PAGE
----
Example:

· John’s backpack is made from green camouflage denim.

His backpack is made from green camouflage denim.


It’s important to note that the possessive pronoun of “it” is not it’s, but its. This is the one exception to the apostrophe rule when it comes to the possessive form of grammar. In the case of “it”, it’s stands for the contraction “it is.”


Example:

· It’s (it is) going to hit 95 degrees this afternoon.

· The dog’s owner is its best friend.

Listo of Reflexive Pronouns
Listo of Reflexive Pronouns | Source

Example:

  • We gave ourselves a reward.
  • She showed herself to the door.
  • I wrote myself a note to remind myself of the upcoming date.
  • You drove yourself to the emergency room.


There is always the temptation to use reflexive pronouns incorrectly. Reading these examples makes it clear because they sound all wrong when read aloud.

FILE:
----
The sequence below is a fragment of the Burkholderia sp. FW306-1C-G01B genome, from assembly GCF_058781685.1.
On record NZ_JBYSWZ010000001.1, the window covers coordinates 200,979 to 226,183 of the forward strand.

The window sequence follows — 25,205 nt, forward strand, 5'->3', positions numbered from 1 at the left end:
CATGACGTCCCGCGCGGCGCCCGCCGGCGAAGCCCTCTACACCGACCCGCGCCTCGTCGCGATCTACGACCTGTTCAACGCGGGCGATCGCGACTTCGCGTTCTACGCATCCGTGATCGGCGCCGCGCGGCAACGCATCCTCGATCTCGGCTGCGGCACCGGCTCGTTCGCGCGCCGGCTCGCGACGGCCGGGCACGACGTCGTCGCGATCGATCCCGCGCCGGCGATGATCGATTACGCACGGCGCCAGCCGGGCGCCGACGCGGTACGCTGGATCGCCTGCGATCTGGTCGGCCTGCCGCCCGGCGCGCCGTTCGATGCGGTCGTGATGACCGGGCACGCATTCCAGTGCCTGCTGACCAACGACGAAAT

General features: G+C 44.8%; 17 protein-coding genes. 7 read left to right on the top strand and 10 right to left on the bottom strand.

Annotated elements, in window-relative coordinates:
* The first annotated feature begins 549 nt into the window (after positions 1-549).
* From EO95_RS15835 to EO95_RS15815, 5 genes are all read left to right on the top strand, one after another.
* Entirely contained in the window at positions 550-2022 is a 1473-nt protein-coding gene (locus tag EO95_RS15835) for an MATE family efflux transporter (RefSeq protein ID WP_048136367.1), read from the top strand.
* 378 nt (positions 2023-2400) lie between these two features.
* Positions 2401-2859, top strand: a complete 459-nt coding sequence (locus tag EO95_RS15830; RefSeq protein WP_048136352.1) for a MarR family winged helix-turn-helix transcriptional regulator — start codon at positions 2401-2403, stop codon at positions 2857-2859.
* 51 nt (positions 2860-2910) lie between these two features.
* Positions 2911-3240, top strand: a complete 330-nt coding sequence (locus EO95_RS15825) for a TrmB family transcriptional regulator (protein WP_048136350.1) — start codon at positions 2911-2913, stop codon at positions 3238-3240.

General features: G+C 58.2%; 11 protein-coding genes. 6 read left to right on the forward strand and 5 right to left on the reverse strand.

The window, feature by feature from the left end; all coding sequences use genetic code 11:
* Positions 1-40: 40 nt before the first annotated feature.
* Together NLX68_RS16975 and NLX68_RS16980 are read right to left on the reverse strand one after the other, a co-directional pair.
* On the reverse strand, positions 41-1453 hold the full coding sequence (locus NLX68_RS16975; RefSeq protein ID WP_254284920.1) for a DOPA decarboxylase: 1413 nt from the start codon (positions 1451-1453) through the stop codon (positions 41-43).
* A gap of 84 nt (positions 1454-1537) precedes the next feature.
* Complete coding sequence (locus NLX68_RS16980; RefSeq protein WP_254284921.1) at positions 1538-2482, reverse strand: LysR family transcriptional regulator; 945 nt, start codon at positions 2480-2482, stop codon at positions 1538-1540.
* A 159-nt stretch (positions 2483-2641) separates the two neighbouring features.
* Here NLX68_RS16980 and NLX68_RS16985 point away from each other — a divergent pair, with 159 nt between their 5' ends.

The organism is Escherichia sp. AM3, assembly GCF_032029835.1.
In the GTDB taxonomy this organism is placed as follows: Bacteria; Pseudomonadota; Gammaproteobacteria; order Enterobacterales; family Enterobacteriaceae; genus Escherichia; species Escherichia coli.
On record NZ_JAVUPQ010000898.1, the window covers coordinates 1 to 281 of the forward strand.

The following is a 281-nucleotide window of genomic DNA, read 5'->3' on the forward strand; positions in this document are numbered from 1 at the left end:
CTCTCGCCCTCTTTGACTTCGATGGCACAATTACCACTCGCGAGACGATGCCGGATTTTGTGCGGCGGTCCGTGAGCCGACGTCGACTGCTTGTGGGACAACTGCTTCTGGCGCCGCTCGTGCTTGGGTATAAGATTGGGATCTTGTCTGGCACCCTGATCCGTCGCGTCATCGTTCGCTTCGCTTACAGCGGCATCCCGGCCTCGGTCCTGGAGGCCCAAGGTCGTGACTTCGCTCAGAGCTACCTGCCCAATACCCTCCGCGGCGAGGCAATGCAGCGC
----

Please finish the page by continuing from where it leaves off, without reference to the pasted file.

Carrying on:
• Incorrect: My mother and myself went shopping for dad’s birthday present.
  • Correct: My mother and I went shopping for dad’s birthday present.


  • Incorrect: My mother and myself did it.
  • Correct: My mother and I did it.


One way to be sure if the usage is correct or incorrect in the above case is to remove the words “my mother and”, and just read the rest of the sentence. You wouldn’t say “myself went shopping for dad’s birthday present”, it doesn’t sound right.



Agreement

With pronouns, like verbs, there must be agreement, but pronoun agreement is a little different than verb agreement. Pronouns must agree in number, person, gender, and with reference to a specific noun. Number agreement means using a singular pronoun to replace a singular noun (I, me, him, her) or replacing a plural noun with a plural pronoun (they, them, us). Person agreement means choosing between first, second, and third person, and sticking with it for the entire writing exercise. Gender agreement deals with whether the subject or object is female, male, or neutral. If the original noun was a female, use a feminine pronoun. The same goes with masculine pronouns and neutral (it, its) pronouns.